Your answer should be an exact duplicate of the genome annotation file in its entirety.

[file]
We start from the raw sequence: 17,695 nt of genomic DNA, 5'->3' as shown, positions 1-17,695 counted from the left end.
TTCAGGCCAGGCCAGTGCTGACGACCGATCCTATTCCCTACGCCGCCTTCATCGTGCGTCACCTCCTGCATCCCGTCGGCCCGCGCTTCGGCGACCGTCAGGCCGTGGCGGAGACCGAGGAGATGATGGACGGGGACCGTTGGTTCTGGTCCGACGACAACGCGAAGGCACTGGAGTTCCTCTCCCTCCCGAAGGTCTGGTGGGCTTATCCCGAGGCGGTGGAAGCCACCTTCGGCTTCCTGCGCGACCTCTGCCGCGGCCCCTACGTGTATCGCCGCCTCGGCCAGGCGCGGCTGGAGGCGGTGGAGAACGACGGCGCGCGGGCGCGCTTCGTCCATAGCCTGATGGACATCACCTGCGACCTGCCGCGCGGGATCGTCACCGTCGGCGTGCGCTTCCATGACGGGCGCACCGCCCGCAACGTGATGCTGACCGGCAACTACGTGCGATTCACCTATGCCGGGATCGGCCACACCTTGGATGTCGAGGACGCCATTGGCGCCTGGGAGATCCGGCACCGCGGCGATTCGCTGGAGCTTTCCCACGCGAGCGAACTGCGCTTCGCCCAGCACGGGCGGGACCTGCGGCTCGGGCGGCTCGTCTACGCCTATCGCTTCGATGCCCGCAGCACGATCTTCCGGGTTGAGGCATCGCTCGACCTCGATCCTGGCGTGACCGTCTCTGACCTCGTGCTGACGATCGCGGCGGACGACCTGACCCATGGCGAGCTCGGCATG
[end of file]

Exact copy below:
We start from the raw sequence: 17,695 nt of genomic DNA, 5'->3' as shown, positions 1-17,695 counted from the left end.
TTCAGGCCAGGCCAGTGCTGACGACCGATCCTATTCCCTACGCCGCCTTCATCGTGCGTCACCTCCTGCATCCCGTCGGCCCGCGCTTCGGCGACCGTCAGGCCGTGGCGGAGACCGAGGAGATGATGGACGGGGACCGTTGGTTCTGGTCCGACGACAACGCGAAGGCACTGGAGTTCCTCTCCCTCCCGAAGGTCTGGTGGGCTTATCCCGAGGCGGTGGAAGCCACCTTCGGCTTCCTGCGCGACCTCTGCCGCGGCCCCTACGTGTATCGCCGCCTCGGCCAGGCGCGGCTGGAGGCGGTGGAGAACGACGGCGCGCGGGCGCGCTTCGTCCATAGCCTGATGGACATCACCTGCGACCTGCCGCGCGGGATCGTCACCGTCGGCGTGCGCTTCCATGACGGGCGCACCGCCCGCAACGTGATGCTGACCGGCAACTACGTGCGATTCACCTATGCCGGGATCGGCCACACCTTGGATGTCGAGGACGCCATTGGCGCCTGGGAGATCCGGCACCGCGGCGATTCGCTGGAGCTTTCCCACGCGAGCGAACTGCGCTTCGCCCAGCACGGGCGGGACCTGCGGCTCGGGCGGCTCGTCTACGCCTATCGCTTCGATGCCCGCAGCACGATCTTCCGGGTTGAGGCATCGCTCGACCTCGATCCTGGCGTGACCGTCTCTGACCTCGTGCTGACGATCGCGGCGGACGACCTGACCCATGGCGAGCTCGGCATG